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Danube University Krems. University for Continuing Education
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Danube University Krems. University for Continuing Education.
Experts from the “Renovation and Revitalization” degree course developed a concept on location to reconstruct the town of Accumuli after it was almost completely destroyed by an earthquake in the summer of 2016. For Danube University Krems this signifies a considerable expansion of its engagement in the region, which began in 2010 with the restoration of a municipality in L’Aqulia. Central to these activities is rebuilding destroyed towns using modern anti-seismic technology whilst at the same time reconstructing the original condition. The town’s citizens are closely involved in the work to ensure that not only the towns are made earthquake-proof, but that public and business life is restored, too.
In 1976, Friuli was devastated by a massive earthquake causing almost 1,000 people to lose their lives and rendering tens of thousands homeless. In the course of post-earthquake recovery, Roberto Pirzio-Biroli, an architect native to the region who now lectures at Danube University Krems (among other things) developed a special method making it possible to reconstruct a town based on its original condition. In close collaboration with the residents, and by studying photos, films and historical documents, he succeeded in reconstructing the Friulian village of Venzone in an unprecedented way. This approach was developed further over the past few years in collaboration with Danube University Krems and, following the 2009 earthquake in L’Aquila, once again deployed.
Following heavy earth tremors in the summer of 2016, Danube University Krems was asked to assist with reconstruction work in Italy again. The participants of the degree course “Renovation and Revitalization” - under the direction of Univ. Prof. Dipl. Arch ETH Dr. Christian Hanus, Head of the Department for Building and Environment at Danube University Krems and accompanied by Roberto Pirzio-Biroli – accordingly travelled to Italy in mid-January to devise first strategies for the reconstruction of the severely damaged town Accumoli. In spite of heavy snowfall and more earthquakes in the region, the project group succeeded in developing a first post-earthquake reconstruction concept within a week. It includes a concrete implementation strategy and many sketches and drafts to serve as the basis for the next planning stages.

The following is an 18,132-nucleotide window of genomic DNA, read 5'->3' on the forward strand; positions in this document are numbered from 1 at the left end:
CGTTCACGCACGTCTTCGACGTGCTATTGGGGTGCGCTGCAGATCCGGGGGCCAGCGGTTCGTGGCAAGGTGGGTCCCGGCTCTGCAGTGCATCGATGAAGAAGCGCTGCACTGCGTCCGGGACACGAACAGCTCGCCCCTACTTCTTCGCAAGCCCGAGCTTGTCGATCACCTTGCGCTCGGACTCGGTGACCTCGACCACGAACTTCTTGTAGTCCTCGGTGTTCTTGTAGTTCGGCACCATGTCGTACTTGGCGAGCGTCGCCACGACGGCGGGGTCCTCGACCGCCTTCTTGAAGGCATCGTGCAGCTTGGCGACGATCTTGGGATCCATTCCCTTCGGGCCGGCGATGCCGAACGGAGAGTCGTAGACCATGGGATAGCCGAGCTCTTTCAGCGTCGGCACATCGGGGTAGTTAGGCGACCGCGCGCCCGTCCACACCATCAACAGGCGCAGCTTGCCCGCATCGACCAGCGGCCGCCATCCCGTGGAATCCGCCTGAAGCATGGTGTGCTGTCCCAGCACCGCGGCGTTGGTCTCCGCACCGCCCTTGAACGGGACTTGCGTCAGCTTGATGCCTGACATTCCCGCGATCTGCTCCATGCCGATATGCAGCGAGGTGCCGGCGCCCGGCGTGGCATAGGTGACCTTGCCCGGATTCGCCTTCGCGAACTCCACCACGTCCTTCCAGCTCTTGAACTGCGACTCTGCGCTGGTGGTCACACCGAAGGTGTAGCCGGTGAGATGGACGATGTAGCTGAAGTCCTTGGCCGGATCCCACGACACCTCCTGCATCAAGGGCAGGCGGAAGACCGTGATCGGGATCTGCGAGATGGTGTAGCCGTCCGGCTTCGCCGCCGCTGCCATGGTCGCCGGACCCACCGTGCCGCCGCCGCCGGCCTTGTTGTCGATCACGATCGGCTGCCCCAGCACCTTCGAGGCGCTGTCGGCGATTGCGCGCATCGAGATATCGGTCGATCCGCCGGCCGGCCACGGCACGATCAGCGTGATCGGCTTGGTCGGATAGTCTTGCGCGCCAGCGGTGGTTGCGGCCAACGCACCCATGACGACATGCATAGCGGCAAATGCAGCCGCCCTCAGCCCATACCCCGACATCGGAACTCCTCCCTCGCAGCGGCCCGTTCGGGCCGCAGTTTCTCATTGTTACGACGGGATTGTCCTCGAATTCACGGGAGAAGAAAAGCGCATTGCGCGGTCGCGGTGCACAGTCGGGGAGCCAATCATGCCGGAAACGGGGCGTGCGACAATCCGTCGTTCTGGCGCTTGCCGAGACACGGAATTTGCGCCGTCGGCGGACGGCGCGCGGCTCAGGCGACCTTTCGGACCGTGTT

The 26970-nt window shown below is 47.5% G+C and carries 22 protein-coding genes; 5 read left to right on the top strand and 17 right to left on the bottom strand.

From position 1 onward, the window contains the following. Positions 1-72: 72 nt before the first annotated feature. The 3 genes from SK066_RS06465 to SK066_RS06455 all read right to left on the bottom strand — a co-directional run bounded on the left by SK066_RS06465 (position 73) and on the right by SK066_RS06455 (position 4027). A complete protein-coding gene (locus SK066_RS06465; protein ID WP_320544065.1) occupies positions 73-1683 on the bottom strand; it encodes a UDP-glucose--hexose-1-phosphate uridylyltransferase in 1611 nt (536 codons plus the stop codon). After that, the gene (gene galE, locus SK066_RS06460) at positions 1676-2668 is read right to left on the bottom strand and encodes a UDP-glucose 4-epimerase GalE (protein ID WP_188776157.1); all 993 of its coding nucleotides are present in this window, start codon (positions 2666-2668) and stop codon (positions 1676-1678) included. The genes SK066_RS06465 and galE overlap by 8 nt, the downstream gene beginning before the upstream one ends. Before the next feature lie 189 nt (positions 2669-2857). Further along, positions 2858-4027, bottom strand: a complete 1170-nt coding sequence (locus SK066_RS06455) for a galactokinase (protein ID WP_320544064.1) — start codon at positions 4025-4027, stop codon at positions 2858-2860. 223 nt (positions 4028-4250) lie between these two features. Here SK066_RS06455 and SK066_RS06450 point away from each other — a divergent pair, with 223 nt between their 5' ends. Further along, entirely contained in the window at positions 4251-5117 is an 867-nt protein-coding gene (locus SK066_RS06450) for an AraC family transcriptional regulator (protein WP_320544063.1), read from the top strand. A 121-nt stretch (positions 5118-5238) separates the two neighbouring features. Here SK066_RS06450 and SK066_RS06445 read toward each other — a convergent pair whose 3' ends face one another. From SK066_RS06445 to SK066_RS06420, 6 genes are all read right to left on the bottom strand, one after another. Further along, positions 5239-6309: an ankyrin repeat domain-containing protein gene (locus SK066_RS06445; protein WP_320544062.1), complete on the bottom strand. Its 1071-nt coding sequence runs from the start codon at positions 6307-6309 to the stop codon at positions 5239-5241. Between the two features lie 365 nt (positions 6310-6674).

This concept was presented in San Benedetto del Tronto on the Adriatic coast, where the residents of the razed town of Accumoli are temporarily being sheltered. The results of the study and the presented strategy were favorably received and ardently discussed by the residents. The next project steps were agreed upon so that the university’s plans could be implemented as soon as possible.
“The strategy we developed is a first step towards rebuilding Accumoli with all social, economic and safety-related aspects taken into account,” said Univ. Prof. Christian Hanus, satisfied with the work’s outcome. Roberto Pirzio-Biroli was also delighted with the enthusiasm with which the plan was welcomed by the residents of Accumoli. “It’s not only about the practical measures, it’s more about giving people hope again,” said the Danube University Krems lecturer. The next project milestones will be tackled in the coming months so that - hopefully - actual work to rebuild Accumoli can begin soon.
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